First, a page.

Do Christian teaching and humanity demand the abolition of nuclear weapons?
Yes, according to a Religion News Service column by Jacob Lupfer (a thoughtful writer and personal friend). He echoes what some church bodies have long or at least more recently urged.
Virtually pacifist agencies of declining Mainline Protestantism have demanded full nuclear disarmament for decades, especially by the United States. During the Cold War’s decisive final years, they ardently aligned with the nuclear freeze movement, whose chief purpose was to intimidate Western Europe and the United States from responding to the growing Soviet nuclear arsenal.
Fortunately, neither the Reagan Administration nor its chief allies, such as Britain’s Thatcher and West Germany’s Kohl, lost their nerve. The placement of U.S. intermediate range missiles in Europe were central to defeating the Soviet Union and facilitating unprecedented nuclear arms reductions by the U.S. and Russians.
As Lupfer cites, since 1986 operational nuclear warheads in the world have dropped from a high of 64,000 to today’s 10,000. These reductions occurred only because of the Reagan military buildup and subsequent Soviet implosion, prior to which nuclear arms control chiefly only limited increases.
Also during the 1980s, the U.S. Catholic bishops spoke against nuclear weapons. Not as utopian as the far-left Mainliners, they grudgingly accepted nuclear deterrence only as an interim step toward full nuclear disarmament, even if abolishing nukes required increased spending for conventional arms.
The National Association of Evangelicals in the 1980s urged “meaningful arms control” but essentially agreed with the Reagan approach of peace through strength. In 2011, influenced by the now disbanded leftist-funded Two Futures Project, the NAE essentially rejected nuclear weapons and repeated a common peacenik talking point that any possession of nukes morally undermines international exertions against nonproliferation.
These religious pronouncements against nuclear weapons presume that nuclear disarmament is largely a matter of reasonable people agreeing on what’s best for humanity. But they seem to neglect that their own faith teaches that humanity is deeply fallen and often very unreasonable.
With similar idealism, Lupfer’s RNS piece declares: “Thankfully, most states have forsworn these armaments. Nuclear weapons are not vital to any state’s legitimate security interest. No state or NGO has the capacity to respond to the unfathomable humanitarian crisis that would follow an accidental or intentional use of a nuclear weapon.”
But if nukes are in fact so self-evidently useless to any national interest, why do so many nations retain and pursue them, often at considerable political and financial costs? Nearly every possessor of nuclear arsenals has achieved specific political objectives by doing so.
And as to Lupfer’s celebration that most nations have “forsworn” nukes, he ignores why many have done so. Either they find refuge under the U.S. nuclear umbrella or they have been intimidated by the U.S. from pursuing nukes. The latter has applied to some Latin American countries, among others. And the former applies to countless European and Asian countries threatened by nuclear-armed Russia or China.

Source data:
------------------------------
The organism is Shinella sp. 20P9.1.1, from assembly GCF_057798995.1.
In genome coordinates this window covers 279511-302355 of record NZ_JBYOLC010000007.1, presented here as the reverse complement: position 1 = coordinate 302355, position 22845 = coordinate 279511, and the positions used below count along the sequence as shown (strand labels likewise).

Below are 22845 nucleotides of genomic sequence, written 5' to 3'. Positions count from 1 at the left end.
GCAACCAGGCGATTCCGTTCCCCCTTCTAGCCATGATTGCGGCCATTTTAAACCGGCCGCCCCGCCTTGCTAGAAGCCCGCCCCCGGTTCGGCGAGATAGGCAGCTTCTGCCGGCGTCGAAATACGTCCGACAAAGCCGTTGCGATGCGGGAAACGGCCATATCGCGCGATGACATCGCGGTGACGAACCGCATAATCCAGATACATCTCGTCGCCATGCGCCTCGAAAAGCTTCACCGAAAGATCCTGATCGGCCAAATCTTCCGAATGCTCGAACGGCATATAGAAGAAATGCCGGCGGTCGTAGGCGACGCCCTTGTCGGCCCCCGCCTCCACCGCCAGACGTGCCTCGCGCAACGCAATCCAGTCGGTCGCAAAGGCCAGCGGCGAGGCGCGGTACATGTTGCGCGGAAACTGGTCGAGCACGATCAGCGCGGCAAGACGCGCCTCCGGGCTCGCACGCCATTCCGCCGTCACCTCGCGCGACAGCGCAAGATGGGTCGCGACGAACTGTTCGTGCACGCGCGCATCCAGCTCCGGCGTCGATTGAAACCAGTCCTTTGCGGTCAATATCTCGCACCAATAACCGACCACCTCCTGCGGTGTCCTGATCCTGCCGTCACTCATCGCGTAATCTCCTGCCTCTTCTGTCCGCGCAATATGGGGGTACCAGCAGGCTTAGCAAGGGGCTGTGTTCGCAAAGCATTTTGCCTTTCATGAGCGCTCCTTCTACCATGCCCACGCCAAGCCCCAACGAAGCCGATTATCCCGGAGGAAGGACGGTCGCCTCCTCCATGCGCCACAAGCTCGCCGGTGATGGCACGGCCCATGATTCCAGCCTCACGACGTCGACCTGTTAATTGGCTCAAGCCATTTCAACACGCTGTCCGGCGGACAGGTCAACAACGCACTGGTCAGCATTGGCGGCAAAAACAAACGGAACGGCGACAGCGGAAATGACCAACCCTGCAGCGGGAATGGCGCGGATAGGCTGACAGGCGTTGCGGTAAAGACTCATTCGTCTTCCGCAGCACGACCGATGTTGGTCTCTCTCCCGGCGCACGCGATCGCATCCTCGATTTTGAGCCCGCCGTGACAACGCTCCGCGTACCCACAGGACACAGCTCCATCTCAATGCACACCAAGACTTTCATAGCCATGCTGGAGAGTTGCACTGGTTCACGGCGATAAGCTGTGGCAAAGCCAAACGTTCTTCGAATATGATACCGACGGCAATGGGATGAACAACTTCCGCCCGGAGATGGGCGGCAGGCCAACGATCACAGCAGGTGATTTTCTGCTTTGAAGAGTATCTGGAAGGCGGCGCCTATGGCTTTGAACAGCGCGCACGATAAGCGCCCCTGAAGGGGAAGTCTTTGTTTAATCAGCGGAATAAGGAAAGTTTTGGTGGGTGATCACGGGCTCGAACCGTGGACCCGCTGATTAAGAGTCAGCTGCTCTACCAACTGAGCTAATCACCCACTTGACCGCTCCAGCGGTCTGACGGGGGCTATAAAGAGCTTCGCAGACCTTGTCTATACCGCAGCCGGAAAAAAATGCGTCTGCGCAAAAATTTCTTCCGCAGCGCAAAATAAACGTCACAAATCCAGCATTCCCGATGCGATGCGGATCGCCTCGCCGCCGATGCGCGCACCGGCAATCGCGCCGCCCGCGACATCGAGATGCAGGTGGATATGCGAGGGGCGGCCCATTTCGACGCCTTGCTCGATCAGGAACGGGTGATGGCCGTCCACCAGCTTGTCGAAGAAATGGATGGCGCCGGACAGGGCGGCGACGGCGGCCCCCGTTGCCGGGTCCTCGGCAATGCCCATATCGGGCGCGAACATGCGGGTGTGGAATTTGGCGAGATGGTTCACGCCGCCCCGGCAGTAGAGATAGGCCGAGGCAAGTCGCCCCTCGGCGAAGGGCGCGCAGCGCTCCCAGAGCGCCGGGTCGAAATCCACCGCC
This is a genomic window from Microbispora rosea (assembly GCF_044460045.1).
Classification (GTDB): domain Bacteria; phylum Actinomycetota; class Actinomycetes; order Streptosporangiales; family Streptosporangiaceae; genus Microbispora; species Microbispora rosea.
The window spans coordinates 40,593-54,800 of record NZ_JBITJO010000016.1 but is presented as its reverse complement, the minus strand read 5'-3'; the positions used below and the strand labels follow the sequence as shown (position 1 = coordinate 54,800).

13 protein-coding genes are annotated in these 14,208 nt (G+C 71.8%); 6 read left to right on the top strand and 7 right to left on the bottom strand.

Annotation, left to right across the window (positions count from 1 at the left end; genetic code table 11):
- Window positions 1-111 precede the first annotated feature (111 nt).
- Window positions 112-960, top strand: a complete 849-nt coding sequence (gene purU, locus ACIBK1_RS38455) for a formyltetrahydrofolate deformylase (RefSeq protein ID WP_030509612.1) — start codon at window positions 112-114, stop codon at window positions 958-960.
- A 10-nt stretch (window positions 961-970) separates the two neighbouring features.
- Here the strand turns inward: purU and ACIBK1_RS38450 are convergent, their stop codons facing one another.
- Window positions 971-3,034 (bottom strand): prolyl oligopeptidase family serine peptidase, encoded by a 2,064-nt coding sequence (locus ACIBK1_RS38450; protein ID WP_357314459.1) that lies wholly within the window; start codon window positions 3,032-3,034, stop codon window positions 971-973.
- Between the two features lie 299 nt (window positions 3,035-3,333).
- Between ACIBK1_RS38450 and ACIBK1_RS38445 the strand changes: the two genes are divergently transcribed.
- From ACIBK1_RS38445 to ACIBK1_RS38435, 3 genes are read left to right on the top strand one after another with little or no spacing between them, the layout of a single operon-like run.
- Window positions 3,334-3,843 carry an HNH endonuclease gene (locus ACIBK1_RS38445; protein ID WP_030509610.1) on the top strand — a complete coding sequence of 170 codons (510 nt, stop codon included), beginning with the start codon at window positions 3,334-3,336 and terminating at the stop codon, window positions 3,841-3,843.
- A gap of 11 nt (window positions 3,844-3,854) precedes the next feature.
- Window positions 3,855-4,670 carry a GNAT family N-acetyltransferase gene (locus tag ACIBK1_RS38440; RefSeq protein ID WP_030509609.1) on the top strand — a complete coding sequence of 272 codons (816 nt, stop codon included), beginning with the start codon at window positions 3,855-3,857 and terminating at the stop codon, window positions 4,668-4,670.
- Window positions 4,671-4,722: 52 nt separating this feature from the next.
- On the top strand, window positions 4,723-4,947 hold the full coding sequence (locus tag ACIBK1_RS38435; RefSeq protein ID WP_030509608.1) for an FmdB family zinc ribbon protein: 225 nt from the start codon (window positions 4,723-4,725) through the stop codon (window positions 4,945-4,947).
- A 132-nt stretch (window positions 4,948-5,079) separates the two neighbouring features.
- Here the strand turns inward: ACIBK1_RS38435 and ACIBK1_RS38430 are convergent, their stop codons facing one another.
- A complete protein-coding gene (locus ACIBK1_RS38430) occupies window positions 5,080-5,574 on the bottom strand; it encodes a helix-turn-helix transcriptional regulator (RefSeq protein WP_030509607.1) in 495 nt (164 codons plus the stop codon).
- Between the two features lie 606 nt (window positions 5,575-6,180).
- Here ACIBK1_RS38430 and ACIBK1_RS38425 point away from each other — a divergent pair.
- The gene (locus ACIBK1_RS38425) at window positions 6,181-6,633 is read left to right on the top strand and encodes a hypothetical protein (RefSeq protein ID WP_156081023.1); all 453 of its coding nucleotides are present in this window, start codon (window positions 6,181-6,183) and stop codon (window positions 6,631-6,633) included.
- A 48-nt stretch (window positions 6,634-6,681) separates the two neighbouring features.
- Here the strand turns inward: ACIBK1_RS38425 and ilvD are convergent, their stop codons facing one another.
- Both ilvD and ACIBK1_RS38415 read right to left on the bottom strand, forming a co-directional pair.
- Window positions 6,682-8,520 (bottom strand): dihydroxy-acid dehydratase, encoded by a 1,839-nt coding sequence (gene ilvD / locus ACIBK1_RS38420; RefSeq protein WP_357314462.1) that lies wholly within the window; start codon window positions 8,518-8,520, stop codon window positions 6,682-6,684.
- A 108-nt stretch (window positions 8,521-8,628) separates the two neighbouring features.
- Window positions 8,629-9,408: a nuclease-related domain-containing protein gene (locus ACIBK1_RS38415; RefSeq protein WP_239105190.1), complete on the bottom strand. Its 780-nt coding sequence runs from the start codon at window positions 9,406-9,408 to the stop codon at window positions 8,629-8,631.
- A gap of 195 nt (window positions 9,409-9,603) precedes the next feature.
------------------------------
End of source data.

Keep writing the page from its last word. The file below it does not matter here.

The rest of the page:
“Now is the time for every person of conscience to join and affirm the global ecumenical consensus against nuclear weapons,” Lupfer implores, citing Pope Francis. But for better or for worse, the world is not governed by the lofty desires and rhetoric of church prelates. Iran’s mullahs fall outside this “ecumenical consensus,” and so too will theocratic Saudi Arabia, which may protect itself from a nuclearized Iran by seeking its own nukes, rather than relying on the U.S. nuclear umbrella.
Much of the security of the world relies on the U.S. nuclear umbrella, which continues to deter, protect, and intimidate. Doubtless China would vastly expand its own relatively minimal nuclear arsenal and seek parity at least with Russia absent overwhelming U.S. power. Russia’s nuclear arsenal is engorged far beyond its strategic needs, and that arsenal has in fact been blessed by the Russian Orthodox Church, which evidently also falls outside the “ecumenical consensus.”
Some religious idealists imagine that disarming the West, mainly the U.S., will inspire and motivate the world to follow suit. Such expectation is based on a fundamentally and dangerously false view of global statecraft and human nature. The power vacuum that American disarmament would create would inexorably lead to a far more dangerous and unstable world where nuclear weapons and other weapons of mass destruction would exponentially proliferate.
American military and nuclear hegemony for the last 70 years has sustained an historically unprecedented approximate global peace and facilitated an even more unprecedented global prosperity.
There is indeed a moral and strategic imperative for America today, which is to deploy its power against further nuclear proliferation and to deter aggression by current nuclear actors, while also developing technologies and defensive weapons that neutralize nuclear armaments.
If Iran’s genocidally ambitious regime is in the end prevented from nuclearizing, it will only be thanks to American power. And if it does nuclearize, only American and Israeli nukes, perhaps joined by Saudi nukes, will deter its murderous designs. Christian teaching and humanity should demand no less.